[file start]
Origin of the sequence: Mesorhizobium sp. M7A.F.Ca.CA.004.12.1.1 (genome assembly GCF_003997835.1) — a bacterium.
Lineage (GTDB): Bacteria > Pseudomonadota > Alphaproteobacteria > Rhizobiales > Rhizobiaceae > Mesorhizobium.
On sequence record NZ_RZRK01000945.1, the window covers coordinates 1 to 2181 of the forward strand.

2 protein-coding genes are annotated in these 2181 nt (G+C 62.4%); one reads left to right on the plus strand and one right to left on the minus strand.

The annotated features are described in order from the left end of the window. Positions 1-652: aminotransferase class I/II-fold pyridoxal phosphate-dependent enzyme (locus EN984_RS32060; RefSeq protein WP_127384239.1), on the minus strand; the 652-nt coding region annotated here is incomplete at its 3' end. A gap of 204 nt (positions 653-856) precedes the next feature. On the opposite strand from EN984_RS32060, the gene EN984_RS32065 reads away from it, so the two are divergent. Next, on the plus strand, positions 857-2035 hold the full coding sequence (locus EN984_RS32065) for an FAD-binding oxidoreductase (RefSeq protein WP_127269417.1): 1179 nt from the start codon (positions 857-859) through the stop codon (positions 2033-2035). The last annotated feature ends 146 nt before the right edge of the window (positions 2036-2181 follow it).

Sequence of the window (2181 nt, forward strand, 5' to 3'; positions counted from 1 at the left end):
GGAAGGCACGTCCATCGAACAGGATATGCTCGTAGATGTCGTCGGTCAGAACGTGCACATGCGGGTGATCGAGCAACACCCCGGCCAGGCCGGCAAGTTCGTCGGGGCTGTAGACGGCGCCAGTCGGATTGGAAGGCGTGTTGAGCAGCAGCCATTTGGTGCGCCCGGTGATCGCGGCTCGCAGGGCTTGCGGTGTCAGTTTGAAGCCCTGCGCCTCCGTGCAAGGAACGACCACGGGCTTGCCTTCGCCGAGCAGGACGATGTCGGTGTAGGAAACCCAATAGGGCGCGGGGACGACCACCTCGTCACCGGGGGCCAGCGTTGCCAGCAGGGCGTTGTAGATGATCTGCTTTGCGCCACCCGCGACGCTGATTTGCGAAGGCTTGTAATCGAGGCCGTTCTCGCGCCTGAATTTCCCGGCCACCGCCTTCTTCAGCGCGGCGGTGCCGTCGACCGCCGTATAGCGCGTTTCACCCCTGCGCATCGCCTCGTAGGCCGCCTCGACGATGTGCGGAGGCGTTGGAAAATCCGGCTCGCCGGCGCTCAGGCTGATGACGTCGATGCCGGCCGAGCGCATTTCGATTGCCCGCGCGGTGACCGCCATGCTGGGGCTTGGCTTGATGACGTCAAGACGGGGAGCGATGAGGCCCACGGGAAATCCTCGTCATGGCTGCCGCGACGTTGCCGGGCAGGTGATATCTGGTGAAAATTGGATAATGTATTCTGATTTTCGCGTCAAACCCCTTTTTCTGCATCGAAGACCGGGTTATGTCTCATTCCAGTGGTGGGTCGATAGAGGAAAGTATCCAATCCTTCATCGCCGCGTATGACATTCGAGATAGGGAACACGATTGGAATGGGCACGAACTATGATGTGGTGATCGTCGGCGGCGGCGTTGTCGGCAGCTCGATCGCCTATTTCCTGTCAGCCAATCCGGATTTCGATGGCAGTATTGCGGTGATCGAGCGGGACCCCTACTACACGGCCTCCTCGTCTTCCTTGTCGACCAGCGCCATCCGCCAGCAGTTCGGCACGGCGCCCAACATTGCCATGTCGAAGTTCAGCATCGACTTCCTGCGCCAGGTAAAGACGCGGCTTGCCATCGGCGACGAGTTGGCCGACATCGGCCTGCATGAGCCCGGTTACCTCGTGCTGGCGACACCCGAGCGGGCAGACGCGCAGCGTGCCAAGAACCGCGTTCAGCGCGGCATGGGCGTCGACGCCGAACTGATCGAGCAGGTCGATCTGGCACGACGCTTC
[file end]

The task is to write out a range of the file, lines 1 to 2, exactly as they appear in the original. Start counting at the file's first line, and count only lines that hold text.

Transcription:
Origin of the sequence: Mesorhizobium sp. M7A.F.Ca.CA.004.12.1.1 (genome assembly GCF_003997835.1) — a bacterium.
Lineage (GTDB): Bacteria > Pseudomonadota > Alphaproteobacteria > Rhizobiales > Rhizobiaceae > Mesorhizobium.